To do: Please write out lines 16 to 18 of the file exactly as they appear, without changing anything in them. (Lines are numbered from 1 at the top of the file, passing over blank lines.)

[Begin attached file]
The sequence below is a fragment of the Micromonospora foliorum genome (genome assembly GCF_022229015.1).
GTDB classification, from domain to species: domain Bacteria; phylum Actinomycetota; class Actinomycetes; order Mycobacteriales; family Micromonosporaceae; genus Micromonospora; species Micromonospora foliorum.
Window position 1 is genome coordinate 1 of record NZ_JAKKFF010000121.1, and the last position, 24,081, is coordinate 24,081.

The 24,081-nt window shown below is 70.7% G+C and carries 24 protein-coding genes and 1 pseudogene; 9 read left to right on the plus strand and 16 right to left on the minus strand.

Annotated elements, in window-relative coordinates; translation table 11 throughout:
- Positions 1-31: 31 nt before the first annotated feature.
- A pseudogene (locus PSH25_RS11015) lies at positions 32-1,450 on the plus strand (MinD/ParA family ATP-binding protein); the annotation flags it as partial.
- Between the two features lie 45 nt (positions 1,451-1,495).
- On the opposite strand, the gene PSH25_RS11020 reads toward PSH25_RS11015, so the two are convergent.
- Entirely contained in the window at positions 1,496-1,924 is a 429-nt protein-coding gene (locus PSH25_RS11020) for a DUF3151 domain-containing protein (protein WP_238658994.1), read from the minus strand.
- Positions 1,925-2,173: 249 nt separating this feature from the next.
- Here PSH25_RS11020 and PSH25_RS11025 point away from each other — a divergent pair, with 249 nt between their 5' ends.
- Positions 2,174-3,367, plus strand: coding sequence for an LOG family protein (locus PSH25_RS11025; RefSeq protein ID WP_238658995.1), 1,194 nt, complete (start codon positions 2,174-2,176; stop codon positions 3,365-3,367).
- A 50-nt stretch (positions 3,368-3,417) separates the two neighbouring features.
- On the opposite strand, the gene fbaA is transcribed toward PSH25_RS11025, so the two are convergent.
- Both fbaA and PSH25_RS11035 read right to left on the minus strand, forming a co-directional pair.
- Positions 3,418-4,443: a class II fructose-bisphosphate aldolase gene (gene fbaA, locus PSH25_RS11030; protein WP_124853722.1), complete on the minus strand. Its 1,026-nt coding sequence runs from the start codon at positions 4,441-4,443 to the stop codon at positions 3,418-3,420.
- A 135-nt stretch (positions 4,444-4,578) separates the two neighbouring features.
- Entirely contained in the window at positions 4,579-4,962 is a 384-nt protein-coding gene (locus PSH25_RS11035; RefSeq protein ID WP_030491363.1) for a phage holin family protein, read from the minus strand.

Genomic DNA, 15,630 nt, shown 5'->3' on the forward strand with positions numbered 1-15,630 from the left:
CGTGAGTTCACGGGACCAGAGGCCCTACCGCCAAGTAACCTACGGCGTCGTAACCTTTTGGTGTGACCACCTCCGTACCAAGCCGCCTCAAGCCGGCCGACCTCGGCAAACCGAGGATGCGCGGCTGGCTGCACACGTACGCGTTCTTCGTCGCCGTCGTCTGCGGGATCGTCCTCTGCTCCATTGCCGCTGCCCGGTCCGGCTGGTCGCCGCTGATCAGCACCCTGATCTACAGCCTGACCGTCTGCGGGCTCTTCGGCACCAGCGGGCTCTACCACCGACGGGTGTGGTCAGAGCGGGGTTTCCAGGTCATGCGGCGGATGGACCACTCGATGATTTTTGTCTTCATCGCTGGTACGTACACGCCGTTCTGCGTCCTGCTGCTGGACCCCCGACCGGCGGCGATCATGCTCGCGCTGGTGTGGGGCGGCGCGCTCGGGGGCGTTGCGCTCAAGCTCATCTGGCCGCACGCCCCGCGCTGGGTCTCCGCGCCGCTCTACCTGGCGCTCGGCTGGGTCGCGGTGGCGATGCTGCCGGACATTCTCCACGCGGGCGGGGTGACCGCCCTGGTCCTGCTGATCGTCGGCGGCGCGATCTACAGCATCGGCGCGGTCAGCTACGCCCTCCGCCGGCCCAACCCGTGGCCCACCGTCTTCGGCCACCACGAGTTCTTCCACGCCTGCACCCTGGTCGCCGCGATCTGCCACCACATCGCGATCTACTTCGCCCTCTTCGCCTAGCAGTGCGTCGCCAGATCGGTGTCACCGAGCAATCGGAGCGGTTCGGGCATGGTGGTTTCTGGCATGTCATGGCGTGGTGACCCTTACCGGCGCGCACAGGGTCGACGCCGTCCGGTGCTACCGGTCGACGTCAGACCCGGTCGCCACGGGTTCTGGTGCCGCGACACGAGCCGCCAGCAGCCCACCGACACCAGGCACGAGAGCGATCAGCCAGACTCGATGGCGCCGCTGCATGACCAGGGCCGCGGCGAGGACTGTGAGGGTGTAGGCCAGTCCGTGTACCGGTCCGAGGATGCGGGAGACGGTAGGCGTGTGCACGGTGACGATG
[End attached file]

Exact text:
- Both fbaA and PSH25_RS11035 read right to left on the minus strand, forming a co-directional pair.
- Positions 3,418-4,443: a class II fructose-bisphosphate aldolase gene (gene fbaA, locus PSH25_RS11030; protein WP_124853722.1), complete on the minus strand. Its 1,026-nt coding sequence runs from the start codon at positions 4,441-4,443 to the stop codon at positions 3,418-3,420.
- A 135-nt stretch (positions 4,444-4,578) separates the two neighbouring features.